The Req object

The Req object is a variable used for obtaining information about a request, read its body or send a response.

It is not really an object in the object-oriented sense. It is a simple map that can be directly accessed or used when calling functions from the cowboy_req module.

The Req object is the subject of a few different chapters. In this chapter we will learn about the Req object and look at how to retrieve information about the request.

Direct access

The Req map contains a number of fields which are documented and can be accessed directly. They are the fields that have a direct mapping to HTTP: the request method; the HTTP version used; the effective URI components scheme, host, port, path and qs; the request headers; the connection peer address and port; and the TLS certificate cert when applicable.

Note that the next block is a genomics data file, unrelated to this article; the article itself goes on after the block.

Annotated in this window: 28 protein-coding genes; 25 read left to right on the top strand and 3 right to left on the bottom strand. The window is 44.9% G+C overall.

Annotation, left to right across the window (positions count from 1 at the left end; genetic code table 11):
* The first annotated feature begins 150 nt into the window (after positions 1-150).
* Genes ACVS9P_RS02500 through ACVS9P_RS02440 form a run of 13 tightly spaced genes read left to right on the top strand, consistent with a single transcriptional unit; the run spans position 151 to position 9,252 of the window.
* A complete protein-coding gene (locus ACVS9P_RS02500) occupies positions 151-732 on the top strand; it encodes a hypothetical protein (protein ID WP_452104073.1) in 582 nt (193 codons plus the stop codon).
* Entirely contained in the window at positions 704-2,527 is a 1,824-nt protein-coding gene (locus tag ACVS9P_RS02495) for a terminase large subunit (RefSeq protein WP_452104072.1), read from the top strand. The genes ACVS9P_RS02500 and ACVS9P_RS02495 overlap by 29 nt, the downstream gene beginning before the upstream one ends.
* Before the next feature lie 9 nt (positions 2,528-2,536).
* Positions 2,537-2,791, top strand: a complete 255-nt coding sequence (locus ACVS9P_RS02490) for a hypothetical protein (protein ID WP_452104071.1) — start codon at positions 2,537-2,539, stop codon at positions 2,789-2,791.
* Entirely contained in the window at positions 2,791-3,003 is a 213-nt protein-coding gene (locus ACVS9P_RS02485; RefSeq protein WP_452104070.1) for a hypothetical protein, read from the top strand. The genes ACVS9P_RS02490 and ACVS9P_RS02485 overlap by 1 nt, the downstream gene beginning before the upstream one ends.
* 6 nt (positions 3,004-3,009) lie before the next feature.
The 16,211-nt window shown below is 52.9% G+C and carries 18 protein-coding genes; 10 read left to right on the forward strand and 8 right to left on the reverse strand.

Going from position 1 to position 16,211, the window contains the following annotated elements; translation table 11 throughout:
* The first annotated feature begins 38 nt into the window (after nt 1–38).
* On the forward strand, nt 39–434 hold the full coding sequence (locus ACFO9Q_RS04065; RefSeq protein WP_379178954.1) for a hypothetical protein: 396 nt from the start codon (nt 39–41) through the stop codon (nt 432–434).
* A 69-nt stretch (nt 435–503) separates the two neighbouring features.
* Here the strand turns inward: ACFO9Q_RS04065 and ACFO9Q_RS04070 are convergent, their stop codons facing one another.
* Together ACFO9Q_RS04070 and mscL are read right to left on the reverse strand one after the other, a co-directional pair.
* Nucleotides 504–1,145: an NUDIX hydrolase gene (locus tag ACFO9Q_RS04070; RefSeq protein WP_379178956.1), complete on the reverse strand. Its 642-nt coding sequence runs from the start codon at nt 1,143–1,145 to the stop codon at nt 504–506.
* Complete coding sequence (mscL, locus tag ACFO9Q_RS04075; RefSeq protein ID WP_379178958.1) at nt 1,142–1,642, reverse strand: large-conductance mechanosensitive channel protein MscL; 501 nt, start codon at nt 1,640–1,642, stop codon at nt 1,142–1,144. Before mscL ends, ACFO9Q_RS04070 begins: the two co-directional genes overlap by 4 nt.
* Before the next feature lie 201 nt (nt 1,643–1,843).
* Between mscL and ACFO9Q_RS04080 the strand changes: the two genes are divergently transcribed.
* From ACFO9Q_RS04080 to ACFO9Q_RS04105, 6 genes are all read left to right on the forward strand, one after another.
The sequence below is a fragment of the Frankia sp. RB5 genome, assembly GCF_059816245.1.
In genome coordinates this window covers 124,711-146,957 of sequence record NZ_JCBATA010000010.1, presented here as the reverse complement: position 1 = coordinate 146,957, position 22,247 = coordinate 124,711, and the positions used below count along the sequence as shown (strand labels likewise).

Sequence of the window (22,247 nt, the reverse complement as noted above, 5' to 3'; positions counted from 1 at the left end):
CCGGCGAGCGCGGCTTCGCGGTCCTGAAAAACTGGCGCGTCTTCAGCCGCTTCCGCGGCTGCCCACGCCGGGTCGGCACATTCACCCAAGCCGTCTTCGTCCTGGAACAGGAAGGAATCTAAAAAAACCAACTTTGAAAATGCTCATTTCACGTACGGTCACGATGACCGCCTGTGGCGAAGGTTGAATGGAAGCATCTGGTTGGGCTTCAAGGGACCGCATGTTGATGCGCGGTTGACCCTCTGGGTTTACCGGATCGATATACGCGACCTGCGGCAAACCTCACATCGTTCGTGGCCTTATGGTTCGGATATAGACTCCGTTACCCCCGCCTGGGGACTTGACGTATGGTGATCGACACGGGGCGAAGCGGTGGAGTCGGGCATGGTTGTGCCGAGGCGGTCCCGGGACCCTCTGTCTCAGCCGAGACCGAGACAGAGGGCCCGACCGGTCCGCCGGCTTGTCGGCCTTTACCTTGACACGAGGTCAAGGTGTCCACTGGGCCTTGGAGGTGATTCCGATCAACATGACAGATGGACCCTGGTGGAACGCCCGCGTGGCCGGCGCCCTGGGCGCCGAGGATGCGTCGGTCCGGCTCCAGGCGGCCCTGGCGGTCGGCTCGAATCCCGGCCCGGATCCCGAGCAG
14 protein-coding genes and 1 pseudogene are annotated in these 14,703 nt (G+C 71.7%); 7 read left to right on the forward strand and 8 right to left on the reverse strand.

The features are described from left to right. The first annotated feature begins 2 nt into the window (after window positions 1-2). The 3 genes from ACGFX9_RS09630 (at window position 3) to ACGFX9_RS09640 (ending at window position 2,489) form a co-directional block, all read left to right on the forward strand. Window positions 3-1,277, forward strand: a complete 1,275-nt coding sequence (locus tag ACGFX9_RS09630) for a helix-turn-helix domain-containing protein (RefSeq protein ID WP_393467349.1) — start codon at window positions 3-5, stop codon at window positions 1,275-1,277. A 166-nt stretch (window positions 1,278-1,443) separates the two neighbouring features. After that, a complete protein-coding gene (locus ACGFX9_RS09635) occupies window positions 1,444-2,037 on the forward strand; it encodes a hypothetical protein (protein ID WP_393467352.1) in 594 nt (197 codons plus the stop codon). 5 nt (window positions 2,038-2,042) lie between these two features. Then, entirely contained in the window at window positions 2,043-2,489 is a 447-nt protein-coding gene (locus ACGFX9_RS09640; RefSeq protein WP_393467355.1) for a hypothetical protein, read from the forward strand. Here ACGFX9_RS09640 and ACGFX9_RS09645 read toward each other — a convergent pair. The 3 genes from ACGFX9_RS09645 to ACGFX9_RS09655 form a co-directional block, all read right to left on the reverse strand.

Note that the version field can be used to determine whether a connection is using HTTP/2.

To access a field, you can simply match in the function head. The following example sends a simple "Hello world!" response when the method is GET, and a 405 error otherwise.

init(Req0=#{method := <<"GET">>}, State) ->
    Req = cowboy_req:reply(200, #{
        <<"content-type">> => <<"text/plain">>
    }, <<"Hello world!">>, Req0),
    {ok, Req, State};
init(Req0, State) ->
    Req = cowboy_req:reply(405, #{
        <<"allow">> => <<"GET">>
    }, Req0),
    {ok, Req, State}.